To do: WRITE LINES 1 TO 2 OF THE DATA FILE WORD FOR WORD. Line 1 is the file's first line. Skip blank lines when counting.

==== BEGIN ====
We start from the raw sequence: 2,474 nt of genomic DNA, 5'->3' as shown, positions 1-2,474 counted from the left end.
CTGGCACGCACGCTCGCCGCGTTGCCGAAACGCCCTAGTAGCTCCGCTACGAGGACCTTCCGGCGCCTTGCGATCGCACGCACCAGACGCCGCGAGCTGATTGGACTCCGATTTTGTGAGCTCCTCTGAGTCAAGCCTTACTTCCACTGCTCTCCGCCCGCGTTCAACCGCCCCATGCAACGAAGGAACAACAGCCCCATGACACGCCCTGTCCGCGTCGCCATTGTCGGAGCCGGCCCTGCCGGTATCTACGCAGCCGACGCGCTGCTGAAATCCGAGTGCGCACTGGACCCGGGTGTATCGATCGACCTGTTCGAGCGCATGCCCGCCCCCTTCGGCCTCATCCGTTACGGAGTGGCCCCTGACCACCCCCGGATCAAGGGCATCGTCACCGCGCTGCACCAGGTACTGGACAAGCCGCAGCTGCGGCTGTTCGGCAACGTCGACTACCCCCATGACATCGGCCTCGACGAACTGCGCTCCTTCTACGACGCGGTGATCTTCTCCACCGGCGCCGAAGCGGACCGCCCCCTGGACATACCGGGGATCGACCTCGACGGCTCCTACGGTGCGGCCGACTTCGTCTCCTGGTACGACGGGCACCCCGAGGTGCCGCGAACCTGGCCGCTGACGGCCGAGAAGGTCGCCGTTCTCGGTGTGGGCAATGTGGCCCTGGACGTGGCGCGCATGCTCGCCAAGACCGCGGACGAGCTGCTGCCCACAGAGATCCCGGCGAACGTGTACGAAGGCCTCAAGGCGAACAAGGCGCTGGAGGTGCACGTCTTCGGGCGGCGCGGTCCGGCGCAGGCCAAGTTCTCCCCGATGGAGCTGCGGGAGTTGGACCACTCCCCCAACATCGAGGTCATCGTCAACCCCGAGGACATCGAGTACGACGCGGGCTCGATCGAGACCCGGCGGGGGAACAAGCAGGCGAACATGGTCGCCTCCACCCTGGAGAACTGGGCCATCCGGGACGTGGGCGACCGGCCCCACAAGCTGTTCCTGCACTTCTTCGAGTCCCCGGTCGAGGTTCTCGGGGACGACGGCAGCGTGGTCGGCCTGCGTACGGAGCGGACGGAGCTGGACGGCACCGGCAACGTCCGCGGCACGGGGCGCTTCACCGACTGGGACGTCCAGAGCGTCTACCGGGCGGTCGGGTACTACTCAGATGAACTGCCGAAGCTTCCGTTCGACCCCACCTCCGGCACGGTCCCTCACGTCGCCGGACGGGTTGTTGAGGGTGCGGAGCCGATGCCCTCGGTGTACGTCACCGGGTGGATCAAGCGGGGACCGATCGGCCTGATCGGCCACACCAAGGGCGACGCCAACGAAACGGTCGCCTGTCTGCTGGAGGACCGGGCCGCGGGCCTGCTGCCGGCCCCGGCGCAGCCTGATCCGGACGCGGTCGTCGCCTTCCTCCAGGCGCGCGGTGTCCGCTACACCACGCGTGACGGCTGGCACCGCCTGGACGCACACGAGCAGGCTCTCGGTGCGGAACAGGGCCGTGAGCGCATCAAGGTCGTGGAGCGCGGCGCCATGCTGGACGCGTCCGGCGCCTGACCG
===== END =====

We start from the raw sequence: 2,474 nt of genomic DNA, 5'->3' as shown, positions 1-2,474 counted from the left end.
CTGGCACGCACGCTCGCCGCGTTGCCGAAACGCCCTAGTAGCTCCGCTACGAGGACCTTCCGGCGCCTTGCGATCGCACGCACCAGACGCCGCGAGCTGATTGGACTCCGATTTTGTGAGCTCCTCTGAGTCAAGCCTTACTTCCACTGCTCTCCGCCCGCGTTCAACCGCCCCATGCAACGAAGGAACAACAGCCCCATGACACGCCCTGTCCGCGTCGCCATTGTCGGAGCCGGCCCTGCCGGTATCTACGCAGCCGACGCGCTGCTGAAATCCGAGTGCGCACTGGACCCGGGTGTATCGATCGACCTGTTCGAGCGCATGCCCGCCCCCTTCGGCCTCATCCGTTACGGAGTGGCCCCTGACCACCCCCGGATCAAGGGCATCGTCACCGCGCTGCACCAGGTACTGGACAAGCCGCAGCTGCGGCTGTTCGGCAACGTCGACTACCCCCATGACATCGGCCTCGACGAACTGCGCTCCTTCTACGACGCGGTGATCTTCTCCACCGGCGCCGAAGCGGACCGCCCCCTGGACATACCGGGGATCGACCTCGACGGCTCCTACGGTGCGGCCGACTTCGTCTCCTGGTACGACGGGCACCCCGAGGTGCCGCGAACCTGGCCGCTGACGGCCGAGAAGGTCGCCGTTCTCGGTGTGGGCAATGTGGCCCTGGACGTGGCGCGCATGCTCGCCAAGACCGCGGACGAGCTGCTGCCCACAGAGATCCCGGCGAACGTGTACGAAGGCCTCAAGGCGAACAAGGCGCTGGAGGTGCACGTCTTCGGGCGGCGCGGTCCGGCGCAGGCCAAGTTCTCCCCGATGGAGCTGCGGGAGTTGGACCACTCCCCCAACATCGAGGTCATCGTCAACCCCGAGGACATCGAGTACGACGCGGGCTCGATCGAGACCCGGCGGGGGAACAAGCAGGCGAACATGGTCGCCTCCACCCTGGAGAACTGGGCCATCCGGGACGTGGGCGACCGGCCCCACAAGCTGTTCCTGCACTTCTTCGAGTCCCCGGTCGAGGTTCTCGGGGACGACGGCAGCGTGGTCGGCCTGCGTACGGAGCGGACGGAGCTGGACGGCACCGGCAACGTCCGCGGCACGGGGCGCTTCACCGACTGGGACGTCCAGAGCGTCTACCGGGCGGTCGGGTACTACTCAGATGAACTGCCGAAGCTTCCGTTCGACCCCACCTCCGGCACGGTCCCTCACGTCGCCGGACGGGTTGTTGAGGGTGCGGAGCCGATGCCCTCGGTGTACGTCACCGGGTGGATCAAGCGGGGACCGATCGGCCTGATCGGCCACACCAAGGGCGACGCCAACGAAACGGTCGCCTGTCTGCTGGAGGACCGGGCCGCGGGCCTGCTGCCGGCCCCGGCGCAGCCTGATCCGGACGCGGTCGTCGCCTTCCTCCAGGCGCGCGGTGTCCGCTACACCACGCGTGACGGCTGGCACCGCCTGGACGCACACGAGCAGGCTCTCGGTGCGGAACAGGGCCGTGAGCGCATCAAGGTCGTGGAGCGCGGCGCCATGCTGGACGCGTCCGGCGCCTGACCG